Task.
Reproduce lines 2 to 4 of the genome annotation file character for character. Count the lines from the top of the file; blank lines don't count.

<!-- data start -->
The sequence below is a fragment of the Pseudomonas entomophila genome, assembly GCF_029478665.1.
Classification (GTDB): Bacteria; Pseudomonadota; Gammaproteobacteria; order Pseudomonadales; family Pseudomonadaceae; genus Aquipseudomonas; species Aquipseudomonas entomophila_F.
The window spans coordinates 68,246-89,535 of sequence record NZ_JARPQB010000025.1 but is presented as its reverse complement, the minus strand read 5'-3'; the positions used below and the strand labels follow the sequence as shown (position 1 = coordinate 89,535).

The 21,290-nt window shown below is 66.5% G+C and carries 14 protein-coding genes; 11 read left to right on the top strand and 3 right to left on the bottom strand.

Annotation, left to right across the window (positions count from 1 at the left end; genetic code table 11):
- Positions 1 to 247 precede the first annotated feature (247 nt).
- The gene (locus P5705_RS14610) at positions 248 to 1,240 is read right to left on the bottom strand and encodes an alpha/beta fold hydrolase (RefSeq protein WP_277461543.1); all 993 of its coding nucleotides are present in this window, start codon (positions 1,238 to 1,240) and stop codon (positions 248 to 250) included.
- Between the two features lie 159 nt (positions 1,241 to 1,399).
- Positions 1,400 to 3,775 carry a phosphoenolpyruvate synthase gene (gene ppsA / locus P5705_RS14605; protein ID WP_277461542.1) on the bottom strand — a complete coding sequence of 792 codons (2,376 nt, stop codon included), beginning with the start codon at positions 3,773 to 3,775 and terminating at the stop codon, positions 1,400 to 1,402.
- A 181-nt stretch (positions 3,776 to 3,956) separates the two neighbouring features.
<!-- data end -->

Classification (GTDB): Bacteria; Pseudomonadota; Gammaproteobacteria; order Pseudomonadales; family Pseudomonadaceae; genus Aquipseudomonas; species Aquipseudomonas entomophila_F.
The window spans coordinates 68,246-89,535 of sequence record NZ_JARPQB010000025.1 but is presented as its reverse complement, the minus strand read 5'-3'; the positions used below and the strand labels follow the sequence as shown (position 1 = coordinate 89,535).

The 21,290-nt window shown below is 66.5% G+C and carries 14 protein-coding genes; 11 read left to right on the top strand and 3 right to left on the bottom strand.